Amazing Tales has a very streamlined mechanic that uses just enough dice-rolling to indulge the polyhedral pleasure of hoping for high rolls, but primarily relies on kids to tell the grownup how the story should go.
I played Amazing Tales across Australia and New Zealand over the past 3+ weeks with my 10 year old daughter, Poesy, as we traveled the region on my book-tour; it was a huge smash hit (indeed, I often had to call it off when I was getting tired because Poesy never wanted to stop).
Here's Harford's review, from a blog-post rounding up his favorite games:
The standout at the moment is Amazing Tales by Martin Lloyd – a wonderful role-playing game for parents and young children. I have, from time to time, run role-playing games with simple systems (a favourite is the classic Dragon Warriors – currently available as a pay-what-you-want pdf). But somehow with young children the system always gets in the way; there are too many things to keep track of both for them and for me. Amazing Tales radically strips back the system (name four things that your character is good at doing, anything from "making friends" to "escaping") and encourages gameplay that can easily be done in 15 minutes, snuggled up at bedtime instead of a story. My son (six) loves it. My daughter (11) enjoys the odd game too. Congratulations to Martin for figuring out how to make this work.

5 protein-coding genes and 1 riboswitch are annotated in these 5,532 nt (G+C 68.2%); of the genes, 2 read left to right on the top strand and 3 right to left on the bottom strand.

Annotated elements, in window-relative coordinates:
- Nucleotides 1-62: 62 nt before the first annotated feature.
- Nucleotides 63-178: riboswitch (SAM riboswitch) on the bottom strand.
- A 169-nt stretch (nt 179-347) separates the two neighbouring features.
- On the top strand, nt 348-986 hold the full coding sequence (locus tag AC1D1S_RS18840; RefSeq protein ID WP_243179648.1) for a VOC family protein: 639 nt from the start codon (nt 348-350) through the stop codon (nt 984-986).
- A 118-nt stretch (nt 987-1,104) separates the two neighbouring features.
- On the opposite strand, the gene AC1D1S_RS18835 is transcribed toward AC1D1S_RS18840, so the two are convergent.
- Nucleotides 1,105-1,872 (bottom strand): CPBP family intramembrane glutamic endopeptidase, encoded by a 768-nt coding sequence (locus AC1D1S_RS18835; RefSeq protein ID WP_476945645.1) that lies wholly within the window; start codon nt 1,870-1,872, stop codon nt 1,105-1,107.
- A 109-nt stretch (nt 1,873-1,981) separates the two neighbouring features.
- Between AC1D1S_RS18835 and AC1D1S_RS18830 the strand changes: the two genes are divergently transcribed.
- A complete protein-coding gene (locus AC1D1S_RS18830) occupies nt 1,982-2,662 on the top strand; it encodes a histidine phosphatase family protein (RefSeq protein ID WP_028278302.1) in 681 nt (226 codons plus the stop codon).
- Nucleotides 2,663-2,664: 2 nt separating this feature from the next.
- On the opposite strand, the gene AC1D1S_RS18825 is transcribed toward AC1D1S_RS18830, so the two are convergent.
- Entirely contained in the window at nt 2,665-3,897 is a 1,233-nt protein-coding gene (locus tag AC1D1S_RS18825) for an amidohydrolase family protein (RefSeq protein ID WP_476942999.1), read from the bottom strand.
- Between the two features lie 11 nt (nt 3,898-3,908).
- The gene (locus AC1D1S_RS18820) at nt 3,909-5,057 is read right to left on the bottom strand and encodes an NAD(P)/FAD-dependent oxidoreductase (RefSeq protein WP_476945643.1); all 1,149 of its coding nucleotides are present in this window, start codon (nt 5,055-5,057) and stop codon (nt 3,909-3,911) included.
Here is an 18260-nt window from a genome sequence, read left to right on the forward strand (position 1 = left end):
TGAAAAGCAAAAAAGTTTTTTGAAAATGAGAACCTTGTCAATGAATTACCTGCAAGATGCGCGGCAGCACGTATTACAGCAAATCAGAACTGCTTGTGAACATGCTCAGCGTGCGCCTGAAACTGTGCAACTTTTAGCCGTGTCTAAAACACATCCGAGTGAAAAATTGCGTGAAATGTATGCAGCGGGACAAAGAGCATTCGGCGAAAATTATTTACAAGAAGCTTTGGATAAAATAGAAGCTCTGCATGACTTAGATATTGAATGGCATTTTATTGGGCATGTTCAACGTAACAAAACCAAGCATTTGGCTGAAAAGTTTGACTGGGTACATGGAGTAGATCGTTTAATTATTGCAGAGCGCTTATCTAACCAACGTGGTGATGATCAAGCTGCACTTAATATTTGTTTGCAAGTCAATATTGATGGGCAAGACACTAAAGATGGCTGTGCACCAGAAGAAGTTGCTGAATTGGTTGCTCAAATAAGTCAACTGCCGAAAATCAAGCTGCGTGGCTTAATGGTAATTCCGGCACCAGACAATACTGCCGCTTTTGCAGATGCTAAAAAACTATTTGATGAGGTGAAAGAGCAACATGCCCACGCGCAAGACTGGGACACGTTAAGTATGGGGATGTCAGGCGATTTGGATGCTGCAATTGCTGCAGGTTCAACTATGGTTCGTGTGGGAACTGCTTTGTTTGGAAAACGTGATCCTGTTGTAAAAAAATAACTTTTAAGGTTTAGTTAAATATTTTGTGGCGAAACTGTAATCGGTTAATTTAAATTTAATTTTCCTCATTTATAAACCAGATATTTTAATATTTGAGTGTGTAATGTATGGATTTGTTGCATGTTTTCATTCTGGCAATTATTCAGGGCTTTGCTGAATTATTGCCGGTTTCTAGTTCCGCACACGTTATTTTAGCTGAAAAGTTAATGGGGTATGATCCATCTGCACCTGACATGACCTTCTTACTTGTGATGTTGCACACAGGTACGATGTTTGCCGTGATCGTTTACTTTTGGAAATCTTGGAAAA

Amazing Tales [Martin Lloyd/Drive Thru RPG]
How To Have Fun [Tim Harford/Undercover Economist]